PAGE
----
In an impending lateral collision at more than 25 km/h (15.5 mph), the suspension actuators of the optional Audi AI active suspension raise the body on the side exposed to the danger by up to 80 millimeters (3.1 in) within half a second. The other vehicle therefore hits the car in an even more impact-resistant zone. The side sills and floor structure accommodate a large portion of the impact forces. Deformation of the cabin and the loads acting on the occupants, above all to the chest and abdomen areas, are reduced by up to 50 percent compared with a lateral collision with no raising of the suspension. (Emphasis ours.)
It will be vital the repairer restores the functionality on this system given the increased safety available.
• “The systems in the Park plus assist package, which will be added to the range later on, support the driver during maneuvering,” Audi also wrote. “Maneuvering assist counteracts imminent collisions with small steering impulses and independent braking to a standstill, for example when detecting pillars in a multi-story car park. Curb warning protects against damaging the rims during parking. Several images from the surround cameras allow precise maneuvering down to a centimeter and provide a view of crossing traffic and a detailed view of the wheels.”
• All of Audi’s ADAS are governed by “a computer the size of a tablet PC that is mounted under the driver’s seat – the standard central driver assistance controller (zFAS). It continuously computes a differentiated model of the surroundings. This central environmental model enables the assist systems to react precisely and in good time to objects, such as by initiating braking. Navigation also becomes highly precise, because the sensor data fusion locates the driver’s car down to the exact lane.”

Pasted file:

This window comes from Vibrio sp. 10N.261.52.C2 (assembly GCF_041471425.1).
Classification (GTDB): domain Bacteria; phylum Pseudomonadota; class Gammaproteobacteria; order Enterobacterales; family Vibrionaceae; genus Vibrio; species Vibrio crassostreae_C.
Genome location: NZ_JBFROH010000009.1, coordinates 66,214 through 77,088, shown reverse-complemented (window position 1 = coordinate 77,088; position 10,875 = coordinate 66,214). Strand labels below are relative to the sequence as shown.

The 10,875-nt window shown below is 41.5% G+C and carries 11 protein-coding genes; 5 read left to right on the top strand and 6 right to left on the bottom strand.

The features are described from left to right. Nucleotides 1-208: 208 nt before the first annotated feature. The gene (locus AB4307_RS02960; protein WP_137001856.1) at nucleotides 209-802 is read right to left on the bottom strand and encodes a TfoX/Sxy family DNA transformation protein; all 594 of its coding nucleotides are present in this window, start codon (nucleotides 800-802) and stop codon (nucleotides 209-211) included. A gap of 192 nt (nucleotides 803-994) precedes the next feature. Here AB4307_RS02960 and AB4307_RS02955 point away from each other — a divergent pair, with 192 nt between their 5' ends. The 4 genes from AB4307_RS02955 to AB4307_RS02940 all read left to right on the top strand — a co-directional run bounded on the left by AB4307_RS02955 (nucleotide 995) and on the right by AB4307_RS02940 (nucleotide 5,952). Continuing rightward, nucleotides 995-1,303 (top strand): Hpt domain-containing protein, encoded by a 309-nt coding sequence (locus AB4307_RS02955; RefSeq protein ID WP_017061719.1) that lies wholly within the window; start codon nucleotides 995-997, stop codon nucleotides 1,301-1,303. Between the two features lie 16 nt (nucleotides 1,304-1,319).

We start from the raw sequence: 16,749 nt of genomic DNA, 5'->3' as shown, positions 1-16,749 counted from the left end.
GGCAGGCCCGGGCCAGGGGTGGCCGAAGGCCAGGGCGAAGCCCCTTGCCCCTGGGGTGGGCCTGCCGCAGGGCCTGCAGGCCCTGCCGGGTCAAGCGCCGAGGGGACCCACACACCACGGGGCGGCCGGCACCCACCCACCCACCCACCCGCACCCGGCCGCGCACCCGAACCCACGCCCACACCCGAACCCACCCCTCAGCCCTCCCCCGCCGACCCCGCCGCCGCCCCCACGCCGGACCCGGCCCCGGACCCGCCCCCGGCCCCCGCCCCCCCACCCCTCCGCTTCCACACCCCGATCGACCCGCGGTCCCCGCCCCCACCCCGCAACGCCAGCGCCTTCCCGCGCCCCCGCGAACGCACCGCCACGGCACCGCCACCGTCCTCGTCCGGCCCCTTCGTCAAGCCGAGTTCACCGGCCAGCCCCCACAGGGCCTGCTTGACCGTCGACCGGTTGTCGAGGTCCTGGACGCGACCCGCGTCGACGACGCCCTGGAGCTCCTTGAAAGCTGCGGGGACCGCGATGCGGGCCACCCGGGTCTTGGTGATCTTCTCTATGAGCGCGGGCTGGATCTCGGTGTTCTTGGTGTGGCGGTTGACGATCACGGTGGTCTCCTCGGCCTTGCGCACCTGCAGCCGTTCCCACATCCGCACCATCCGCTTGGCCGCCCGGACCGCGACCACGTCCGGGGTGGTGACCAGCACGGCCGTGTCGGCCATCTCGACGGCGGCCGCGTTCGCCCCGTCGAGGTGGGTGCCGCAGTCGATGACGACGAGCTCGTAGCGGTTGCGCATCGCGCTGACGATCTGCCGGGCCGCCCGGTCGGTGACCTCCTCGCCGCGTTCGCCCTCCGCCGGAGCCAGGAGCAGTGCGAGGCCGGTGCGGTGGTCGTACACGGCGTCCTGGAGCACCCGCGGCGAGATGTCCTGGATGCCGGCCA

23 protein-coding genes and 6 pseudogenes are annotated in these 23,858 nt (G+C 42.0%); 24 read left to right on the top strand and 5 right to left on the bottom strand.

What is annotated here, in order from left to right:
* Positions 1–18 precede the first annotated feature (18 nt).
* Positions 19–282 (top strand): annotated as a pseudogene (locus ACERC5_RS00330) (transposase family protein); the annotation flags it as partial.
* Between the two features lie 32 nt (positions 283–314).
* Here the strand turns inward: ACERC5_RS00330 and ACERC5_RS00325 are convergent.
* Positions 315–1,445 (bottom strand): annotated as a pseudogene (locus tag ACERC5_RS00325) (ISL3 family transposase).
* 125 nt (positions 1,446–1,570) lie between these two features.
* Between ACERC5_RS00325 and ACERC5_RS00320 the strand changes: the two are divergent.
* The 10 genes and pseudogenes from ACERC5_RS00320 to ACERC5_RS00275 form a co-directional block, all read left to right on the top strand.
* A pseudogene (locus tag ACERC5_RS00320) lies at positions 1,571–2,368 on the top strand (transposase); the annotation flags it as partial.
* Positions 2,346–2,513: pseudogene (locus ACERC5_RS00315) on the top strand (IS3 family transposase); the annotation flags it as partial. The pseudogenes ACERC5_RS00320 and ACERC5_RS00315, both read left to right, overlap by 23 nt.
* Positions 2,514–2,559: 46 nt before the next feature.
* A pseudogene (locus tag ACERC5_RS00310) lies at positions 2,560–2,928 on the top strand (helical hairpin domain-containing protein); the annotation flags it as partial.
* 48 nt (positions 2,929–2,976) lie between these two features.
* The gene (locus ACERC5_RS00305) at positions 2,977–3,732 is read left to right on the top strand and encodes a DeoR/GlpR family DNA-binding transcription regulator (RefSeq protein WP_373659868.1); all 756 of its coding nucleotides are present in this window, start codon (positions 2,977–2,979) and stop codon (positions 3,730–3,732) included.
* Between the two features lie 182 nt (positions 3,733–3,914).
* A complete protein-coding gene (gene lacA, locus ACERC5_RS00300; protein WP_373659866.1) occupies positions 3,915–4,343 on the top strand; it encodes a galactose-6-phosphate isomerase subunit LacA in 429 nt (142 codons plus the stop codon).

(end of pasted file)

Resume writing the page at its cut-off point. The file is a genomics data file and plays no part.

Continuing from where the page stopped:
Repairers will encounter a ton of sensory equipment depending on the Q8’s options, including a notable self-cleaning addition in the front of the vehicle.
“Depending on the selected options, the zFAS receives the data to do this from up to five radar sensors, six cameras, twelve ultrasound sensors and the laser scanner,” Audi wrote.” Mounted in the left section of the Singleframe, the latter covers a field about 80 meters (262.5 ft) in length and a wide angle of aperture of 145 degrees. Within this field, it detects objects with sharp contours, even in the dark. In bad weather, its covering panel is automatically cleaned and heated.” (Emphasis ours.)
Audi, July 9, 2018
Audi, July 9, 2018
Audi, July 9, 2018
Audi, Feb. 17, 2018
A dragon orange 2019 Audi Q8 is shown. (Provided by Audi)
Audi last month announced the 2019 Q8, the company’s completely new “top premium SUV” built on a steel-and-aluminum body-in-white. The global media illustration, which might depict a slightly different vehicle than the U.S. version, is seen here. (Provided by Audi)
A diagram of an 2019 Audi Q8 HD Matrix LED headlight is shown. Image from the global media site; U.S. version might be slightly different. (Provided by Audi)
2019 Audi Q8 sensors are shown. Image from the global media site; U.S. version might be slightly different. (Provided by Audi)
2019 Audi Q8 sensor “views” are shown. Image from the global media site; U.S. version might be slightly different. (Provided by Audi)